By Mark Giannotto
Saturday, December 5, 2009
Alexander Semin was growing impatient as he waited for teammate Semyon Varlamov to complete a Russian television interview during the Washington Capitals' annual media luncheon on Sept. 29, so he started leafing through an NHL media guide. He riffled through the pages, pausing only for a quick glance every once in a while, until he reached the page with his name on top. He began studying the statistics meticulously, using his finger to guide his eyes from season to season.
Semin only turned his attention away from the book when a reporter began asking him questions after an interpreter arrived. Five minutes later, as Varlamov finished up his one-on-one and Semin's turn to go on camera had arrived, the Russian winger was asked about his aspirations for the upcoming season.
"Score more goals than Ovie," he said in English, with a smirk on his face.
It was a rare glimpse into the head of the Capitals' other Russian Alex, the one who speaks only sporadically with American reporters, and never without an interpreter. Semin, 25, is so talented, according to teammates and coaches, that scoring more goals than Alex Ovechkin, the NHL's two-time defending MVP, isn't an unreasonable proposition. And yet, sometimes, his play can appear so self-centered it drives those same coaches and teammates crazy.
"I think he's top 10 player in the NHL," Ovechkin said. "Sometimes he gets so excited and he just wants to win battle and he just makes . . . bad penalty. But it is what it is, and I can't say he can do something else."
Semin has just 16 penalty minutes through 19 games this season, but it's where those infractions have come that draw the ire of his critics. This season, and throughout his four-plus years playing for the Capitals, he has shown a penchant for careless giveaways and, subsequently, even worse penalties taken in his own offensive zone.
Perhaps the best example came in a 3-2 loss to New Jersey at Verizon Center on Nov. 4, when Semin took three offensive-zone penalties, including one for hooking that led to a Devils goal. Afterward, Coach Bruce Boudreau was blunt in saying, "Alexander Semin has been in the league for five years and it's just dumb penalties."
But then there are nights like Thursday's 6-2 victory over Florida, when Semin, making his return from a wrist injury that had sidelined him seven games, had two goals and two assists and was the most dominant offensive player on the ice. Last year, when he compiled 79 points in 62 games, only five players, including Sidney Crosby and Evgeni Malkin of Pittsburgh and Ovechkin, surpassed Semin's 1.27 points-per-game output. He has 11 goals and 10 assists this season.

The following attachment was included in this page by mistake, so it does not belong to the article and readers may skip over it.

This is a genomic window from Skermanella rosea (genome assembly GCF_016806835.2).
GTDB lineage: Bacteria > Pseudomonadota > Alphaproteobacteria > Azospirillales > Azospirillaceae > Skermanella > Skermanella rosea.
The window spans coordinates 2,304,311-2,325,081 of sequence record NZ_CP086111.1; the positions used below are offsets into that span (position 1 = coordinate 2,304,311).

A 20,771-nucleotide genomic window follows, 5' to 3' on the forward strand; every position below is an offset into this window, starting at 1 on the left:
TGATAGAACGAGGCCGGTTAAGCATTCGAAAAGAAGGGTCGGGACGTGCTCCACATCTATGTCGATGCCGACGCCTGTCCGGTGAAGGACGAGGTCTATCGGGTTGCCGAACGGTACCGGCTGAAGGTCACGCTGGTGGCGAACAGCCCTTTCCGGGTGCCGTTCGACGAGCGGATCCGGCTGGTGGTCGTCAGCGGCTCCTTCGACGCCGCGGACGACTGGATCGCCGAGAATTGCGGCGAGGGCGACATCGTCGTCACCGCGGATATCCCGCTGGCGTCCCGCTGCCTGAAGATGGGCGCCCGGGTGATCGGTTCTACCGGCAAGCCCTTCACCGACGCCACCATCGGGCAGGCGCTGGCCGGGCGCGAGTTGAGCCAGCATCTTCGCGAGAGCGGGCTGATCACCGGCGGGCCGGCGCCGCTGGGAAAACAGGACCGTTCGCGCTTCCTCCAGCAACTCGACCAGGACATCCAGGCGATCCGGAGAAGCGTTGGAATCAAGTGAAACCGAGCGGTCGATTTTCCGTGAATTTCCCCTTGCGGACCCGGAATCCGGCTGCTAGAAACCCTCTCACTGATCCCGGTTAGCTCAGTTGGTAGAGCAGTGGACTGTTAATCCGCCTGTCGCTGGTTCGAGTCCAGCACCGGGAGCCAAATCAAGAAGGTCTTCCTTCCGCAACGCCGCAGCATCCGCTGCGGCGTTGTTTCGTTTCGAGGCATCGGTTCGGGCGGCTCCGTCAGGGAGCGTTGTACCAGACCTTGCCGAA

"I think he's got more talent" than Ovechkin, captain Chris Clark said. "He's just pure talent, where he can make somebody look like they shouldn't belong in the league the way he can go around guys. He wants the puck . . . and if somebody takes it away, he wants it so bad, he wants to get it back, so it's his competitiveness that sometimes gets in the way."
That reasoning is often difficult to understand because of the language barrier between Semin and American reporters. Though he knows more English than he lets on to reporters, Semin is shy by nature, according to teammates. He grew even more reclusive last season when Yahoo Sports quoted him as saying, "What's so special about [Crosby]? I don't see anything special there," setting off a storm of negative publicity in the hockey community. When asked about his detractors before the season, Semin pointed out that he can't control what others think of him, only what he does on the ice.
"My job is to go out there, score goals, play defense and I think that's what the coach is expecting of me," he said in September through an interpreter. "Every person has their own opinion. I can't just call up everybody and say, 'Hey, think this about me.' It's just a matter of personal opinion. If somebody thinks something, then it's a personal opinion."
But how Semin is viewed within the Capitals organization is important, because he is due to become a restricted free agent at the end of this season along with talented center Nicklas Backstrom. It's unclear whether the team can sign both to long-term deals and stay under the league's salary cap, but determining Semin's salary might be the most challenging part of the equation for the Capitals.
His durability issues -- he has played more than 63 games in a season just once in his career -- and inconsistent defensive play mean a raise from his current $5 million salary is a risky move despite his considerable skills. Semin does, however, have one important person in his corner, even if it's the teammate he desires to outscore this season.
"Sometimes people think Semin's not a good team player, but it's not true," said Ovechkin. "He's a great guy in the locker room, a supportive guy to everyone. He's a big part of the team, and I hope he stays here."